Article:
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SEI Launches Mothra for Big-Data Network Flow Analysis

SEI Launches Mothra for Big-Data Network Flow Analysis

March 14, 2022—The SEI’s CERT Division has released Mothra, a collection of open source libraries for working with network flow data in the Apache Spark large-scale data analytics engine. Mothra version 1.5.1, released in February, follows the collection’s initial release in early January.

Mothra bridges the previously stand-alone tools of the CERT Network Situational Awareness (NetSA) Security Suite and Spark. Other security solutions, such as antivirus applications or intrusion detection and prevention systems, can also export data to Spark. Mothra enables analysts to access network flow data alongside these other sources, all within a common big-data analysis environment. With all these data sources available for analysis, organizations with very large networks can get much fuller network situational awareness.

NetSA’s long-standing SiLK (System for Internet-Level Knowledge) tool also analyzes network flow records, specifically those produced by the NetSA tool YAF (Yet Another Flowmeter). Organizations have used SiLK to spot security threats such as malware by collecting and analyzing metadata from large, distributed enterprise networks.

In the 18 years since SiLK’s release, network traffic has increased by more than a factor of 100. Even when compressed, large datasets of flow records can be too big to analyze efficiently in SiLK. “When you're looking at billions of records, that adds up and begins to be a problem,” said Katherine Prevost, a senior developer on the NetSA team.

Flow records have also grown in file size. Detecting today’s most concerning attacks, such as phishing, drive-by downloads, and ransomware, requires deep packet inspection (DPI). The process extracts more information on a flow’s security-critical components, but it also generates a record at least five times bigger than a non-DPI flow record. YAF can collect DPI information, but SiLK was not designed to analyze it or the volume of flow data generated by organizations at the scale of Internet service providers.

It was a big-data problem, and in 2017, a government sponsor asked the NetSA team to make YAF work with a big-data analysis tool. Rather than design their own tool, the NetSA team created Mothra to transform YAF output into a format readable by Apache Spark.

Mothra directly processes the binary IPFIX (Internet Protocol Flow Information Export) format, a standard of the Internet Engineering Task Force (IETF). “Data is laid out in a specific way,” explained Prevost, “so you can efficiently pull out just the pieces you want,” much like the sections of a physical library of books. Analysts can then use the Spark analysis engine on the IPFIX data. “Mothra lets you just drop the data right in without having think ahead about how to transform it,” said Prevost.

These transformations change the collected data as little as possible, preserving it for future analysis.

Analysts can now bring the programming power of Spark to bear on network flow data from the NetSA Security Suite. SiLK’s filters allow limited queries on pure flow datasets. Mothra and Spark enable much deeper, flexible queries over DPI-enriched flow to find much more data of interest. “You’re free to do any kind of data pull you can express as a program,” said Tim Shimeall, a senior analyst on the NetSA team. “You can do iterative pulls, where what you pull changes across the iterations. You can pull data that consists of packets bigger than the average number of packets within the matching set of criteria. Something that would take you a lot of scripting in SiLK can now be condensed down to a half page of code.”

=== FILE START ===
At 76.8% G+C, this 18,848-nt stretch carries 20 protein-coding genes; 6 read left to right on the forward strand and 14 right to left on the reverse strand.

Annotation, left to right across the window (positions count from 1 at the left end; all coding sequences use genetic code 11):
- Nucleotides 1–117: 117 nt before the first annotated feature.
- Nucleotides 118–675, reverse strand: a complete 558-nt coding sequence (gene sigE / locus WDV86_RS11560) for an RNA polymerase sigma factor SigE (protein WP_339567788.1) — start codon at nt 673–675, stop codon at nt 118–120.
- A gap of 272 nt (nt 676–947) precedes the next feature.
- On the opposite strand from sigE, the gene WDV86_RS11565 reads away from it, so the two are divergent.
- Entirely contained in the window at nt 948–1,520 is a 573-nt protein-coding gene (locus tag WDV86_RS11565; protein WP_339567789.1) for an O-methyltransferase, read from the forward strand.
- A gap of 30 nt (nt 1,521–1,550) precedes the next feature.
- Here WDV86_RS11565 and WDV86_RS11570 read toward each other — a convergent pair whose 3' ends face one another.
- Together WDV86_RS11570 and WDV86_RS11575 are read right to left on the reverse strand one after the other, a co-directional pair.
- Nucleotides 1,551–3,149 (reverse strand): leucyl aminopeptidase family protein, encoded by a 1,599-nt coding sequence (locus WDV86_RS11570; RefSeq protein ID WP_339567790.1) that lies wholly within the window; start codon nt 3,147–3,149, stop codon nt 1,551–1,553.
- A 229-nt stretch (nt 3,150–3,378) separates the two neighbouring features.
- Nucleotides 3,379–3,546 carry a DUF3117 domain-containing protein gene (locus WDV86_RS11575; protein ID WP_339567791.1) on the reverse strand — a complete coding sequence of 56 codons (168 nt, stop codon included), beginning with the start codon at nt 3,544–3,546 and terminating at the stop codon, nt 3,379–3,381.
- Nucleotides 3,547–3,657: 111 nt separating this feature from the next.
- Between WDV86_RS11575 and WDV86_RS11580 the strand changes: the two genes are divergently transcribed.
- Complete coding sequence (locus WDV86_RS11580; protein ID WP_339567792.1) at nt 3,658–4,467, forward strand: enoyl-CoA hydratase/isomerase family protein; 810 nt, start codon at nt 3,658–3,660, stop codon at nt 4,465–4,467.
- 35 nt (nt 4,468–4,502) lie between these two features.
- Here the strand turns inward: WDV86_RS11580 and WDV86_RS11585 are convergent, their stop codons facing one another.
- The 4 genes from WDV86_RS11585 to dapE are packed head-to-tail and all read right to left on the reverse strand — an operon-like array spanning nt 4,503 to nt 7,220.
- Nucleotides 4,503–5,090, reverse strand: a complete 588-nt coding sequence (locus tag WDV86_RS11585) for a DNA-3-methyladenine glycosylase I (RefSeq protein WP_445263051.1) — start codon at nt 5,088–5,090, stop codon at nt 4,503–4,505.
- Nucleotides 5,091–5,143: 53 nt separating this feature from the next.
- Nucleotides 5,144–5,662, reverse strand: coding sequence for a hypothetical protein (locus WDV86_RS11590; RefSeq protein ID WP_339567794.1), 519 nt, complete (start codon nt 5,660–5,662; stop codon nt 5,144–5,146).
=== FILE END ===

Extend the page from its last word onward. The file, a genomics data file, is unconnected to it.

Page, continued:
Analysis of all that flow data requires plenty of storage as well as programming expertise. Mothra enables organizations with the infrastructure and personnel to support Apache Spark to use their expertise to apply DPI analytics to network flow data. This insight can help them evaluate their current defenses and discover security gaps, especially on infrastructure-level enterprise networks.

The release of Mothra 1.5.1 is the result of five years of building, testing, and tweaking by the NetSA team, and the tool continues to evolve. Mothra is currently compatible with Apache Spark version 2, and the team expects to have it support version 3 by summer. The CERT Division is currently writing developer-oriented documentation and analyst-oriented documentation with starting points for analytics. The team anticipates releasing task-oriented analyst training this fall.

Network flow expertise in both the development and analysis domains is rare, Shimeall noted. At FloCon, the SEI’s annual conference on using data to defend networks, presentations combining analysis and tool development are often produced by groups of collaborators across multiple organizations. “There aren’t that many organizations with the expertise to say, What's a reasonable traffic analysis environment? How do you build and architect it?” said Shimeall. “The SEI has skilled developers and analysts who work together on the security suite. The release of Mothra should also strengthen our vibrant connections to the developer and analyst communities.”

Download Mothra, other tools in the NetSA Security Suite, and documentation from the CERT NetSA Security Suite site. For more information on these tools, contact the NetSA team